By Ezra Haber Glenn
Over 75 segments from the Berlin Wall have found their way to the US, providing the subject for The American Sector, an amusing, quirky, and meditative road-trip/scavenger hunt.
Following WWII and an agreement hammered out by the victorious Allies in Potsdam in 1945, the city of Berlin was divided, East from West. In 1961, this line was hardened on the landscape and etched into the psyche of the city — and our global consciousness — through the construction of the Berlin Wall, an ominous 12-foot-high concrete barrier running for over 80 miles through the heart of the city, separating neighbor from neighbor. In 1989, through a cascading series of events as sudden and surprising as those that led to its creation, the Wall suddenly came down.
Today, 30 years later, one can still see evidence of this history, permanent monuments to a city divided and a contested world in conflict. In Berlin, to be sure, but elsewhere as well, far beyond Germany or even the European Theater of Operations. Over 75 segments from the Wall have found their way to the US, providing the subject for The American Sector, an amusing, quirky, and meditative road-trip/scavenger hunt directed by documentary filmmakers Courtney Stephens and Pacho Velez.
Over a loose 70 minutes, the film wanders across the American landscape in search of these monuments. Some are found in public places — a subway station in Chicago, a university campus, a museum — while others are more remote or trickier to find, installed in private homes or hidden in the wilderness. A surprisingly high percentage are located in Southern California; one is nearly impossible to view, sequestered away in the headquarters of the CIA at Langley, where the camera crew was barred from filming for security reasons. (The situation is played for comic effect, but also provides a solemn opportunity to reflect on questions of power and access, censorship, and historical erasure.)
Along the way, we meet with the keepers of these silent stones, as well as complete strangers who share their thoughts, both deep and banal. More often than not, the wall segments seem to fade into the scenery, as unconcerned passersby simply pass them by: history has become memory, and — as is true about memory in general — while it is always there, we are not always paying attention to it. (Inverting this tendency by gently encouraging us to think about history is one of the key functions of the film.)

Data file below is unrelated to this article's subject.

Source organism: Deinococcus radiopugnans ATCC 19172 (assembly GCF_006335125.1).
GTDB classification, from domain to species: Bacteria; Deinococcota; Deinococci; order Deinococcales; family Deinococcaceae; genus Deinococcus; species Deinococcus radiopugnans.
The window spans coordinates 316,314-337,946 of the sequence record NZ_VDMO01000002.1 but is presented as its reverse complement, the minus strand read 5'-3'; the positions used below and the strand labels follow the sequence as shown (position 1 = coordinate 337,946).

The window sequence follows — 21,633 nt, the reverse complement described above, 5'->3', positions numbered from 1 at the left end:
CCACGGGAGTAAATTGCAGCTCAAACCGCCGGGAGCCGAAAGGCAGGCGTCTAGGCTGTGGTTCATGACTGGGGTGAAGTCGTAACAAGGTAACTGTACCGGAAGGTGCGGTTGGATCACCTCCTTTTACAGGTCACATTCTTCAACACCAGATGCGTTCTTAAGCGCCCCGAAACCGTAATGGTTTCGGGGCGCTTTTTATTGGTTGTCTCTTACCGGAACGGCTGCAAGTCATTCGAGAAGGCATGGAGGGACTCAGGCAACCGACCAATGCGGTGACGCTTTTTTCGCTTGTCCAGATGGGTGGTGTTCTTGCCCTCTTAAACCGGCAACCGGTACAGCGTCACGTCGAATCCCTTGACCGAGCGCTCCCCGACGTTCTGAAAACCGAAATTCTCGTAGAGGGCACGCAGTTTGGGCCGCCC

The visual imagery of The American Sector, like the actual segments of the wall themselves, strikes a charming balance between oppressive and humorous. These looming gray concrete slabs stand impressively, often alone, like some sad Brutalist cousins of Stanley Kubrick’s clean visionary monolith from 2001: A Space Odyssey, a disbanded army of concrete soldiers defeated, lost, scattered, alone. And yet there is a lightness to them as well: in part due to the amusing incongruity they present in the landscape, but also thanks to the bright, flashy, and typically irreverent graffiti found on them — or, at least, on the side once facing West Berlin – a classic (and somewhat paradoxical) countercultural mix of empathy (for those neighbors trapped by the wall), mockery (of the oppressive government that constructed it), flower-power iconography, and pop-culture consumerism.
The film is a documentary in the purest sense of the word: it finds and documents these fragments of a historical story, collects them, and brings them together in time and space for us to consider on the screen. The filmmakers do not interpret or instruct, and to the extent they do steer our thinking it is with the lightest touch of confident directors: the themes emerge naturally from the material, along with deep, sometimes troubling — but also, as presented, subtle, thought-provoking, and complex — parallels to current debates, far beyond the legacy of the Cold War, including the role of monuments in commemorating (and reinterpreting) history and the conflicted nature of the walls that divide us.
Although you’ll need to work at it a bit, the result is much more meditative than a narrative or didactic work could ever hope: Stephens and Velez have provided an opportunity for calm reflection, and some wonderfully rich material to reflect upon.
Note: today at 7 p.m. EST, directors Courtney Stephens and Pacho Velez will join DocYard curator Abby Sun in a live conversation about The American Sector. You can register to join our first Q&A of the Spring season here or watch through Facebook Live!
Ezra Haber Glenn is a Lecturer in MIT’s Department of Urban Studies & Planning, where he teaches a special subject on “The City in Film.” His essays, criticism, and reviews have been published in the the New York Observer, CityLab, the Journal of the American Planning Association, the Journal of Statistical Software, Experience Magazine, the Arts Fuse, and Next City, and he is the regular film reviewer for Planning magazine. Follow him on UrbanFilm and @UrbanFilmOrg.